Gedi Sibony’s backwards images in Greater New York

In “Greater New York” at MoMA PS1, Gedi Sibony, known for his early assemblages of carpet and drywall, is represented by nine framed pieces that were made in 2015, but borrow an idea from his previous work. Each piece, seemingly sourced in a thrift shop, consists of an old metal frame — the popular, make-it-yourself modular type used to frame posters and prints in the 1970s. In each, the artwork has been turned away from the glass, leaving a view of the back where an anonymous framer attached the fragile piece of paper to the matboard. By displaying the back of the artwork, rather than the images that the original owner framed, Sibony playfully challenges the viewer to embrace a new narrative. The disintegrated tape and the yellowed matboards may at first glance seem a simple riff on Robert-Ryman-esque Minimalism, but they also tell a another story — about time, decay, and changing aesthetics.

[Image at top: Gedy Sibony, installation view at “Greater New York.”]

Gedi Sibony

Gedi Sibony

Gedi Sibony

Gedi Sibony
Gedi Sibony
Gedi Sibony

Gedi Sibony
Gedi Sibony

Gedi Sibony, label in “Greater New York.” Perhaps these are the titles for the artwork that has been turned to the wall?

Born in 1973, Sibony graduated from Brown in 1995, attended Skowhegan in
1999, and earned his MFA from Columbia in 2000. He is best known as an
early proponent of a Provisional/Casualist approach, making abject
sculptures and droopy wall pieces from recycled decorating and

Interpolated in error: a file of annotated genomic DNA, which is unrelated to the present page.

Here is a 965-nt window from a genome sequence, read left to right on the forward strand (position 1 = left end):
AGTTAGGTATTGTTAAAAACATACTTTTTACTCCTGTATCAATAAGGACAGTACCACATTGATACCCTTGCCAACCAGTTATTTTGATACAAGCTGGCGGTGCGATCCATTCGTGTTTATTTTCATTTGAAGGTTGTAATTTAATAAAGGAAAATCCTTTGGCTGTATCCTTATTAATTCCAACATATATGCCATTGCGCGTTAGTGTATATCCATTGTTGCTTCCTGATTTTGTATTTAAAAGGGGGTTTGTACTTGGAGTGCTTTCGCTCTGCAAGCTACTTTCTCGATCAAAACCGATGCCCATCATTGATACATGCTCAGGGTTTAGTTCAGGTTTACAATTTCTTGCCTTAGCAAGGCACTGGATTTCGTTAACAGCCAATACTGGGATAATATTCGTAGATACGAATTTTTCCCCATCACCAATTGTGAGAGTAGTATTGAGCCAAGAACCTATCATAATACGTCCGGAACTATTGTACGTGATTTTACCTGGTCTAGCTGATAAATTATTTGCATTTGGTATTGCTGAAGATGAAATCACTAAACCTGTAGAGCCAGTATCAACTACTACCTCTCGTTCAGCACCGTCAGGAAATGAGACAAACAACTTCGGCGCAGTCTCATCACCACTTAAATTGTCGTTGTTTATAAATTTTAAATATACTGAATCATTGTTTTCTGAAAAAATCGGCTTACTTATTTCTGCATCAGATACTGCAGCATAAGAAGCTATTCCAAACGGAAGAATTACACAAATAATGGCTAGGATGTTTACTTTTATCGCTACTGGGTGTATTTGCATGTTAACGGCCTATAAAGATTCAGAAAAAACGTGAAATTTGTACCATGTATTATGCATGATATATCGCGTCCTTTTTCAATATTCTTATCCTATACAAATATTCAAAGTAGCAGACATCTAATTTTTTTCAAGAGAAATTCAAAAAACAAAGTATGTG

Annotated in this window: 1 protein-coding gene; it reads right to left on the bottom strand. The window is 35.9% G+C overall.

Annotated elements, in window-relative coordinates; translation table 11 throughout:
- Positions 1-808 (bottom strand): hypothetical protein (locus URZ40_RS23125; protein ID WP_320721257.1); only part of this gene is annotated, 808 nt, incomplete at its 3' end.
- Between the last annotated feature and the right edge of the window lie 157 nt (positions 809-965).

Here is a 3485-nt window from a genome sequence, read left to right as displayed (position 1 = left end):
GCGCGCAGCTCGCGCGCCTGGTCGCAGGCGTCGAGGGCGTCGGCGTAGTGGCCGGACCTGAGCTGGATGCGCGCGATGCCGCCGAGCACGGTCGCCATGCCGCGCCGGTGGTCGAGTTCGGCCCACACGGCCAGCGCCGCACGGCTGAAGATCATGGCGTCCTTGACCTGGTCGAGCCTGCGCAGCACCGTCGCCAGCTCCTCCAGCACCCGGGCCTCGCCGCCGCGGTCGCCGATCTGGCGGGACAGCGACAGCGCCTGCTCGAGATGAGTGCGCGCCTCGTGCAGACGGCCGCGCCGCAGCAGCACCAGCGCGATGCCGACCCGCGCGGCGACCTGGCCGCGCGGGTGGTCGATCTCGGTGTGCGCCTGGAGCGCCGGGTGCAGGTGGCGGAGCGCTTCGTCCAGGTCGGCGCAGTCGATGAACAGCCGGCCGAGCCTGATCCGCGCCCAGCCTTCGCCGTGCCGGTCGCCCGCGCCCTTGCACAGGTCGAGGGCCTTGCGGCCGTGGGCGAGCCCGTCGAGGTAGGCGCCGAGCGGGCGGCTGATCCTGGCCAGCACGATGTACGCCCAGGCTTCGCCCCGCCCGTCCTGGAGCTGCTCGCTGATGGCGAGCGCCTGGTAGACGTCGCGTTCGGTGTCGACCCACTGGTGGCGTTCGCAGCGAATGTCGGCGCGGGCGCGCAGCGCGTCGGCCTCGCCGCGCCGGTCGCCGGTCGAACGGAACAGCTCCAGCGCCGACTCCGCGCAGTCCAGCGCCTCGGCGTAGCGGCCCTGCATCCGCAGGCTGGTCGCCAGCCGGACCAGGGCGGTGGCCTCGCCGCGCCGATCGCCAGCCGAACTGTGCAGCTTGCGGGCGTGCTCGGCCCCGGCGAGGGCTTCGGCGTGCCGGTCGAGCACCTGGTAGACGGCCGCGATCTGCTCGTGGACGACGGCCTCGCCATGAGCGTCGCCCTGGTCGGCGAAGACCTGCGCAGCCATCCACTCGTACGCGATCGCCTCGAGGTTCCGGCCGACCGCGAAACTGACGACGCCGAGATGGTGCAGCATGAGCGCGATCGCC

remodeling materials. His work was included in the 2006 Whitney
Biennial, but in recent years has fallen out of favor with fickle
auction bidders. His 2014 solo at Greene Naftali
comprised a series of large-scale aluminum panels cut from tractor
trailer trucks — a completely new approach that speaks more to
monumentality than the decidedly unmonumental work Sibony was making

“Greater New York,” curated by Peter Eleey and Mia Locks of P.S. 1; Thomas J. Lax, associate curator of media and performance art at MoMA; and Douglas Crimp, a professor of art history at the University of Rochester. MoMA PS1, Long Island City, Queens, NY. Through March 7, 2015. 

Related posts:
Gedi Sibony moves beyond the Provisional(2015)
The paintings in “Greater New York”(2015)
Pre-game: Who’s included in “Greater New York”? (2015)
Ode to Robert Bordo (2015)


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One Comment

  1. Oh please! Hasn't this effort been seen enough? Appropriation needs to inform or create a dialogue to move forward not just take the ordinary and make it even more ordinary.

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